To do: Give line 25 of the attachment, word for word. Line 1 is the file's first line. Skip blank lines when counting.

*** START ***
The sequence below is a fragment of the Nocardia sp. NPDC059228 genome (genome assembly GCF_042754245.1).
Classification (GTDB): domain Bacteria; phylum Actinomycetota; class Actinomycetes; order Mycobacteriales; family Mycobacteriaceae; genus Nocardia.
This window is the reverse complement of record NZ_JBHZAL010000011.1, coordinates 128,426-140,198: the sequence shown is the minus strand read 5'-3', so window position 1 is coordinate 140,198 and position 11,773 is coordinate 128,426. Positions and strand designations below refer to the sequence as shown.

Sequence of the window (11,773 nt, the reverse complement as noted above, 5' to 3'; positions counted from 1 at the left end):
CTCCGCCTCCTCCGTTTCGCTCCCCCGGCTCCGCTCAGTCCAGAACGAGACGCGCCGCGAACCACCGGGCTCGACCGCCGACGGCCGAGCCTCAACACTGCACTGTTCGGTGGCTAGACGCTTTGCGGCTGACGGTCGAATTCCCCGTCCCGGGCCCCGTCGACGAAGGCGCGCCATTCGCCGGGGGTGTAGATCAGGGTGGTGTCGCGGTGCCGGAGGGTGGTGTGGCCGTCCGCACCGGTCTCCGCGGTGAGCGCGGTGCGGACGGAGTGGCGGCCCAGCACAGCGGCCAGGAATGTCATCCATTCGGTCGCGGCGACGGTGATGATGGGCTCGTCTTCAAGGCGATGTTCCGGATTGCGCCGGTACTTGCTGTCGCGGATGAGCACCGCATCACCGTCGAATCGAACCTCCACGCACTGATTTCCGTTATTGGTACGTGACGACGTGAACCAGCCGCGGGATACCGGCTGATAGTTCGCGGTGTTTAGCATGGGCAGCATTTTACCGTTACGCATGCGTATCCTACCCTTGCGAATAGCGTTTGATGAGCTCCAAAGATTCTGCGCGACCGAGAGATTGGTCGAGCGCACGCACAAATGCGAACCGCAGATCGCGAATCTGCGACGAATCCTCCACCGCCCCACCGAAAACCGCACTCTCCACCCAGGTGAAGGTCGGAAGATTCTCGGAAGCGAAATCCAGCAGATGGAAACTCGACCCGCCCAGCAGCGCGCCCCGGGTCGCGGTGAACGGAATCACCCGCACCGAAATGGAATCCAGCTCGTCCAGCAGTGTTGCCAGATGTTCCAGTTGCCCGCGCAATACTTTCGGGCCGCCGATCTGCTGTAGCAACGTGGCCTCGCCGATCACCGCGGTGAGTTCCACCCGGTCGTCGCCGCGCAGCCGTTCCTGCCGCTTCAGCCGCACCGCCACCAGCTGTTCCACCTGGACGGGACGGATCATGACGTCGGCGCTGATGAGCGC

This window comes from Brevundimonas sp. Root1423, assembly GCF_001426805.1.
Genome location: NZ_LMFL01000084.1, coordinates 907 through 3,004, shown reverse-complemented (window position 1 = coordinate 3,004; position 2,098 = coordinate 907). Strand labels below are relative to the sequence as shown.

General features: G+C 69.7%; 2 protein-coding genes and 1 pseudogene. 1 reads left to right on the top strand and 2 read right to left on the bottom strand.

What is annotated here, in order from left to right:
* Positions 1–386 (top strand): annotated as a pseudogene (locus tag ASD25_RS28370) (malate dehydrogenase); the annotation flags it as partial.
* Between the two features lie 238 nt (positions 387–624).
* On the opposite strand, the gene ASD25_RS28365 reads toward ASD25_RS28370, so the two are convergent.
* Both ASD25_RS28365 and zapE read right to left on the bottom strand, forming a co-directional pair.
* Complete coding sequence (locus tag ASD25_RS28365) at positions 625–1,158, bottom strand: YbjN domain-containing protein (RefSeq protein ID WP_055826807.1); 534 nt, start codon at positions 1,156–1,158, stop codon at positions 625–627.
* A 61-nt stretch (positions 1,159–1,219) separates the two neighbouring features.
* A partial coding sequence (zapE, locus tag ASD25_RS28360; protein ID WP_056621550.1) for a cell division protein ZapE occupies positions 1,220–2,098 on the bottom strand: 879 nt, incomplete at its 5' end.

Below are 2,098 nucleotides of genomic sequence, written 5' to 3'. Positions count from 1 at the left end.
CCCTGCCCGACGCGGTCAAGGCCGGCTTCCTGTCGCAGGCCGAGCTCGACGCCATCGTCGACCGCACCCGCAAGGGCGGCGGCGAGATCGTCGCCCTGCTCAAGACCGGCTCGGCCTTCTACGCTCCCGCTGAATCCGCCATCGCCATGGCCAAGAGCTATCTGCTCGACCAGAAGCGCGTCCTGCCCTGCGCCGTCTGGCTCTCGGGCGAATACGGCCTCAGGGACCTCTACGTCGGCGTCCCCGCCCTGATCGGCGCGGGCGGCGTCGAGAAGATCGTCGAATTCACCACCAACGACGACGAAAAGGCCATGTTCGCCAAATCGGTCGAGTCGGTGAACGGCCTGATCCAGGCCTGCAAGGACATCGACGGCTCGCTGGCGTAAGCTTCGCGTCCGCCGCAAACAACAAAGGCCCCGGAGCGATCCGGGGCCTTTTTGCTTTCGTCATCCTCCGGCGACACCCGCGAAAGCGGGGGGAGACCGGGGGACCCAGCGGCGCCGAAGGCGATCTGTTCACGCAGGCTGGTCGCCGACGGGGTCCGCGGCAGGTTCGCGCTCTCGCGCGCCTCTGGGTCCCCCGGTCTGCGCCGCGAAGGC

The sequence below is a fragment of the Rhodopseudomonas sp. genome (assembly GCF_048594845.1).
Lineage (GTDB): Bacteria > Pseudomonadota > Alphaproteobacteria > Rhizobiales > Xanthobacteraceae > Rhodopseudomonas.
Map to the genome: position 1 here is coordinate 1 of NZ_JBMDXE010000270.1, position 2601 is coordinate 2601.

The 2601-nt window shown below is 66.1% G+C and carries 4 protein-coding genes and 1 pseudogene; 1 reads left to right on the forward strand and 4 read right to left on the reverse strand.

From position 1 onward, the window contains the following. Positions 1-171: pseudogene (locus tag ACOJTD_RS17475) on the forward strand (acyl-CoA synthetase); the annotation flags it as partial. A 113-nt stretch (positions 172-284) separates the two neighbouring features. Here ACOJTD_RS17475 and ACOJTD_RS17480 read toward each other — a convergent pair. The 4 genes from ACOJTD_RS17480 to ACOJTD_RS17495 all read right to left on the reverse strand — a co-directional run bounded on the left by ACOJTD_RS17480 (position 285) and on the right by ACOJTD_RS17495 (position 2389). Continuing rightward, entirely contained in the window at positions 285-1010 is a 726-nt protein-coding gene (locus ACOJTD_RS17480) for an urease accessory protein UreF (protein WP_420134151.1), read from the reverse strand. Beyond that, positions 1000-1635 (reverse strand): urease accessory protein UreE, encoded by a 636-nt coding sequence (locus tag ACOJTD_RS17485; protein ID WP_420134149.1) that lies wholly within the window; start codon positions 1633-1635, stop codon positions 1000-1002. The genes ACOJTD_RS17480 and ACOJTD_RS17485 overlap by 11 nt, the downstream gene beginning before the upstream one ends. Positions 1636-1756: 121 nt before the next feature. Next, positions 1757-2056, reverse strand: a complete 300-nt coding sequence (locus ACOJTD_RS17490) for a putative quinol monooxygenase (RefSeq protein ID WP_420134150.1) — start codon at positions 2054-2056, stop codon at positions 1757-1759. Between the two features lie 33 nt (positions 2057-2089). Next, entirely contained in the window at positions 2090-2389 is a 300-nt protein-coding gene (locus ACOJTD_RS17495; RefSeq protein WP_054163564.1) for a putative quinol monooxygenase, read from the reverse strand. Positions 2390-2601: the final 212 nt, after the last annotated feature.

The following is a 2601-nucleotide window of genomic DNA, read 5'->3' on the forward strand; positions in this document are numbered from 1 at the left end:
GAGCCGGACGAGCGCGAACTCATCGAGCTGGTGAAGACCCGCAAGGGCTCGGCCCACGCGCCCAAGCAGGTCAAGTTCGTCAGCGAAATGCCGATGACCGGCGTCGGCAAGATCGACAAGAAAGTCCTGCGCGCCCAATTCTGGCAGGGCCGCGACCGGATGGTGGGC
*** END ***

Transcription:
GAGCCGGACGAGCGCGAACTCATCGAGCTGGTGAAGACCCGCAAGGGCTCGGCCCACGCGCCCAAGCAGGTCAAGTTCGTCAGCGAAATGCCGATGACCGGCGTCGGCAAGATCGACAAGAAAGTCCTGCGCGCCCAATTCTGGCAGGGCCGCGACCGGATGGTGGGC